My research is centered upon medical and scientific knowledge transfer and production. My interdisciplinary projects use theories and methods in the history of the book and the history of reading to elucidate practical knowledge and quotidian activities within the domestic sphere. I am currently working on two book-length projects. I am currently working on two book projects. The first, Treasuries for Health: Making Recipe Knowledge in the Early Modern Household is the first major study of informal "science" and medicine in early modern English Households. The second, Reading Rivière in Early Modern England, uses the story of Lazare Rivière’s bestselling Praxis medica/The Practice of Physick to explore the production, transfer and codification of vernacular medical knowledge in early modern Europe. I am also interested in investigating women’s medical knowledge and practice and how this knowledge was generated, acquired and transmitted. Finally, I have particular interests in note-taking, paper technologies and household archives of natural knowledge. With Alisha Rankin (Tufts University), I edited Secrets and Knowledge: Medicine, Science and Commerce 1500-1800 (Ashgate Publishing, 2011).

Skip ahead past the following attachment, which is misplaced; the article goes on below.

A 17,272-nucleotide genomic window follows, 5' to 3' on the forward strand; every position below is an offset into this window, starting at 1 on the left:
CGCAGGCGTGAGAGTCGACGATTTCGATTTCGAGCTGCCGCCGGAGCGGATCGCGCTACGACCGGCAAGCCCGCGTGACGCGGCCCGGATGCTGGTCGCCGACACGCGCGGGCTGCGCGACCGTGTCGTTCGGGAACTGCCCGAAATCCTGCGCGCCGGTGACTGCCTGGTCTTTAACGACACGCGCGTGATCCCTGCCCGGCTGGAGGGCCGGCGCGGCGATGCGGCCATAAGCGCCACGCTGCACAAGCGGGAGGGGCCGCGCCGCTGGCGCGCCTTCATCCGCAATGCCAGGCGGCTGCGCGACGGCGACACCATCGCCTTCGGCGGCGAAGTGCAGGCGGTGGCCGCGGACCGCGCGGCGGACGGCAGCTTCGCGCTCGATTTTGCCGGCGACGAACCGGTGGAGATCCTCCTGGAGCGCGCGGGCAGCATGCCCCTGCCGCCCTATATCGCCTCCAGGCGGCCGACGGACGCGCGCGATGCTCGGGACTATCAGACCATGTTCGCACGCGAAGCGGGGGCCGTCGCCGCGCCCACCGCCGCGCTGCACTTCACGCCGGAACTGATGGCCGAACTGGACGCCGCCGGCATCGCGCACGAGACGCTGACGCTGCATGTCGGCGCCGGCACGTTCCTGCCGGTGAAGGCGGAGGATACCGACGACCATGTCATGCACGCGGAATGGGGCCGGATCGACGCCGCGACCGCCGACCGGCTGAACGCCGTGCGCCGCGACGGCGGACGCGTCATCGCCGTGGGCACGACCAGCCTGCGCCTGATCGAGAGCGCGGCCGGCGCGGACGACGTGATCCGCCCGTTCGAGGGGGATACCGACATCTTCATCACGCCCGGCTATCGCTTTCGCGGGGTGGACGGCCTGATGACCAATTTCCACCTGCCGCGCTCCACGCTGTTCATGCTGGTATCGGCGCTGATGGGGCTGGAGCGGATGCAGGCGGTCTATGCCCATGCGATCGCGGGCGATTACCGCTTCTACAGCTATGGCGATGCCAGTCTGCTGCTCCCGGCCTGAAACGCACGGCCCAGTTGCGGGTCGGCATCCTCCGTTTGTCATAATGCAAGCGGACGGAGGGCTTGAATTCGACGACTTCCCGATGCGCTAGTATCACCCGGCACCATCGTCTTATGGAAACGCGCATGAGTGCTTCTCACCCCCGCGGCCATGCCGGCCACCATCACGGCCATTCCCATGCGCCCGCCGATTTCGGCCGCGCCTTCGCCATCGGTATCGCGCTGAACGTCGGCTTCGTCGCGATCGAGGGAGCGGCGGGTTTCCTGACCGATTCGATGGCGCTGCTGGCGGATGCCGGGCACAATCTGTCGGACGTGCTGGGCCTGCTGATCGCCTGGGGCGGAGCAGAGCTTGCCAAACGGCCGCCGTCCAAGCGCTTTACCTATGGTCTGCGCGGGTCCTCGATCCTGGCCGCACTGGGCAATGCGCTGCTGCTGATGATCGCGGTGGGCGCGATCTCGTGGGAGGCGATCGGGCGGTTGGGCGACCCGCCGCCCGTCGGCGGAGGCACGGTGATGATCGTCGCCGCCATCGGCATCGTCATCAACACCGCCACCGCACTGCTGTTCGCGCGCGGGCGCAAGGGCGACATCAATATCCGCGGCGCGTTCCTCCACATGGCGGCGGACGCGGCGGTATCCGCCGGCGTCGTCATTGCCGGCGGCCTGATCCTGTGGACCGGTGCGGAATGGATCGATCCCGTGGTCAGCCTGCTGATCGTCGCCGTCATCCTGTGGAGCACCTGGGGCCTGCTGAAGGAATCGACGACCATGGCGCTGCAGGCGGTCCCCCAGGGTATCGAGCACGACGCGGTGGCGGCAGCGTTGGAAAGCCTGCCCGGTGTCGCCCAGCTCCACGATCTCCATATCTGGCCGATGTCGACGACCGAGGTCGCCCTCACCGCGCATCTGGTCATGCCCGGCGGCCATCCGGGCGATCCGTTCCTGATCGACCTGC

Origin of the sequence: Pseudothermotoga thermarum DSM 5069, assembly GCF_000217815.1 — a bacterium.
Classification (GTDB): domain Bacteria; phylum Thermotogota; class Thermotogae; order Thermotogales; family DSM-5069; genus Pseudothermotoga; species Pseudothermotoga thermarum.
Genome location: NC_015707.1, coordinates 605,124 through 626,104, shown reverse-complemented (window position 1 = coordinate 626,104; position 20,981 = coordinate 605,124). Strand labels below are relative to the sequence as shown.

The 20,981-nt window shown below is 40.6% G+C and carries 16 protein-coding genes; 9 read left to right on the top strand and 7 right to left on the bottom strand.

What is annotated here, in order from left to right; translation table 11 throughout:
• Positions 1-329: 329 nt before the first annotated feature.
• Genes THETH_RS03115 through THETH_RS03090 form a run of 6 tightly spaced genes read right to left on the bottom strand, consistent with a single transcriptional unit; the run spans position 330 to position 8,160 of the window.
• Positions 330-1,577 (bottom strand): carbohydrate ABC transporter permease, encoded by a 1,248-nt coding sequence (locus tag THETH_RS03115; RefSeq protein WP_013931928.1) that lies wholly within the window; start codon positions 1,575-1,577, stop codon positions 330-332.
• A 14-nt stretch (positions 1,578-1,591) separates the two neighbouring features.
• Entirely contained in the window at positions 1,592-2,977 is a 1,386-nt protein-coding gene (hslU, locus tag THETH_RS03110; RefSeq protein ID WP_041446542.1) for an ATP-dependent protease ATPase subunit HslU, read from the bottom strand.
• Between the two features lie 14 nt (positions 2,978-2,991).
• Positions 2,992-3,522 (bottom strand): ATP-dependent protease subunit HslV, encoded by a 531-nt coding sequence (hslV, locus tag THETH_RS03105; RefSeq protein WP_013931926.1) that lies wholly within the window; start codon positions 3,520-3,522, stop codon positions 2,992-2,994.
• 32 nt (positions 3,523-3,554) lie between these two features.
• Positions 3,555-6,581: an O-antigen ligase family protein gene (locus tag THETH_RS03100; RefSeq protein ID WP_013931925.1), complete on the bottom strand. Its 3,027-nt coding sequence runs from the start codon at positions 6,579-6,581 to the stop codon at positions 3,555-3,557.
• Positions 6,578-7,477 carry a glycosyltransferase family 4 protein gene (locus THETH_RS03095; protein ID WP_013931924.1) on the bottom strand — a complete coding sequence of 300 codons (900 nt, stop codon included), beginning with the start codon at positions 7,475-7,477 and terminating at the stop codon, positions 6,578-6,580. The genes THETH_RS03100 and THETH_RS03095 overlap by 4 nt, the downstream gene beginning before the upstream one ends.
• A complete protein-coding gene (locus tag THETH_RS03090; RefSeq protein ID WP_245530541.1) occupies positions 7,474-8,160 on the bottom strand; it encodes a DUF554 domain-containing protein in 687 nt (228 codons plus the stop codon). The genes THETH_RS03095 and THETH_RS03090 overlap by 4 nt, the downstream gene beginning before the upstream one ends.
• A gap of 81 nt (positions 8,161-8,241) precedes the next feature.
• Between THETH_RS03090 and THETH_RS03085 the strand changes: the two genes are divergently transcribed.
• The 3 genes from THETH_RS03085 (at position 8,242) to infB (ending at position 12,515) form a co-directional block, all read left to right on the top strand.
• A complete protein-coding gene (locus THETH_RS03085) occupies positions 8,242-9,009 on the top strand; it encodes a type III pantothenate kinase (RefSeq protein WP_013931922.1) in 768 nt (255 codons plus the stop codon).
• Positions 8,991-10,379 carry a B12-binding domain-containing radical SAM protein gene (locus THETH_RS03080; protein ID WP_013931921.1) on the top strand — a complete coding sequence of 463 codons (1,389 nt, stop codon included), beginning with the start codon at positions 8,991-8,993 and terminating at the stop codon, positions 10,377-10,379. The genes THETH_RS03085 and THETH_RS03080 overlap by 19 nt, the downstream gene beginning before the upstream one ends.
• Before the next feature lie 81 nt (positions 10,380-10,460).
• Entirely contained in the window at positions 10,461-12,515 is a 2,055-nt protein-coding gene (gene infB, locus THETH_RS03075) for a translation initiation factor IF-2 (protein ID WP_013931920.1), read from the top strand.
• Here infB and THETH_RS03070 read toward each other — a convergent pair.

I gained my doctorate in Modern History from the University of Oxford in 2006. Before joining the MPIWG, I was a Wellcome Trust Research Fellow at the University of Cambridge and a Leverhulme Trust Early Career Fellow at the University of Warwick. In 2006 and 2007, I held short-term fellowships at the Folger Shakespeare Library and the Huntington Library. My article ‘Making Medicines in the Early Modern Household’, (82, 2008) was awarded the 2009 J. Worth Estes Prize by the American Association for the History of Medicine and the 2010 Jerry Stannard Award.
Max Planck Institute for the History of Science